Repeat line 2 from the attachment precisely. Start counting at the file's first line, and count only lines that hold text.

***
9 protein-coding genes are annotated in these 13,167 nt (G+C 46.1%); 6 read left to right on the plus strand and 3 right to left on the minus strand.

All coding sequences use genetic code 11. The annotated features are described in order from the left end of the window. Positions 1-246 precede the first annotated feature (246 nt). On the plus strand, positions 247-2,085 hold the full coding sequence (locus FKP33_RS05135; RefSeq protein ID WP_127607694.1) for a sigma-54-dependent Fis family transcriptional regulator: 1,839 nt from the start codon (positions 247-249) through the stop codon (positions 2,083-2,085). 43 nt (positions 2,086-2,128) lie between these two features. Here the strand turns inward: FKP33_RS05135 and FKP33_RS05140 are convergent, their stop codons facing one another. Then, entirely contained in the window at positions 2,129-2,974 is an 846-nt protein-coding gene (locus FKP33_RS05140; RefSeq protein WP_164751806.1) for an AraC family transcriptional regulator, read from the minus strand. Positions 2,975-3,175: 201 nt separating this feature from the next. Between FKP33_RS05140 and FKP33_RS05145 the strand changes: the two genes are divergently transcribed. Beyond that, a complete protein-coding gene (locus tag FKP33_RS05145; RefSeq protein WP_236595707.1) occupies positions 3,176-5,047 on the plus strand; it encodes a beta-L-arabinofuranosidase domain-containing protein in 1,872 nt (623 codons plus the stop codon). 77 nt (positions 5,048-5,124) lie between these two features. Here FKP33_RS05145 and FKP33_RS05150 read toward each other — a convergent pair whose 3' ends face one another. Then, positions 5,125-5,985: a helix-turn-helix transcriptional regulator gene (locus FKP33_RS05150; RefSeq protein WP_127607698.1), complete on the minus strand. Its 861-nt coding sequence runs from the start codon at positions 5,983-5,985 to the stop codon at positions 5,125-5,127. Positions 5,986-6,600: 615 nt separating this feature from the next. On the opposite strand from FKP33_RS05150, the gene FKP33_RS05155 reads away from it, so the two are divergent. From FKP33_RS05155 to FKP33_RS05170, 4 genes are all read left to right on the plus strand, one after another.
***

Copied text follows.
All coding sequences use genetic code 11. The annotated features are described in order from the left end of the window. Positions 1-246 precede the first annotated feature (246 nt). On the plus strand, positions 247-2,085 hold the full coding sequence (locus FKP33_RS05135; RefSeq protein ID WP_127607694.1) for a sigma-54-dependent Fis family transcriptional regulator: 1,839 nt from the start codon (positions 247-249) through the stop codon (positions 2,083-2,085). 43 nt (positions 2,086-2,128) lie between these two features. Here the strand turns inward: FKP33_RS05135 and FKP33_RS05140 are convergent, their stop codons facing one another. Then, entirely contained in the window at positions 2,129-2,974 is an 846-nt protein-coding gene (locus FKP33_RS05140; RefSeq protein WP_164751806.1) for an AraC family transcriptional regulator, read from the minus strand. Positions 2,975-3,175: 201 nt separating this feature from the next. Between FKP33_RS05140 and FKP33_RS05145 the strand changes: the two genes are divergently transcribed. Beyond that, a complete protein-coding gene (locus tag FKP33_RS05145; RefSeq protein WP_236595707.1) occupies positions 3,176-5,047 on the plus strand; it encodes a beta-L-arabinofuranosidase domain-containing protein in 1,872 nt (623 codons plus the stop codon). 77 nt (positions 5,048-5,124) lie between these two features. Here FKP33_RS05145 and FKP33_RS05150 read toward each other — a convergent pair whose 3' ends face one another. Then, positions 5,125-5,985: a helix-turn-helix transcriptional regulator gene (locus FKP33_RS05150; RefSeq protein WP_127607698.1), complete on the minus strand. Its 861-nt coding sequence runs from the start codon at positions 5,983-5,985 to the stop codon at positions 5,125-5,127. Positions 5,986-6,600: 615 nt separating this feature from the next. On the opposite strand from FKP33_RS05150, the gene FKP33_RS05155 reads away from it, so the two are divergent. From FKP33_RS05155 to FKP33_RS05170, 4 genes are all read left to right on the plus strand, one after another.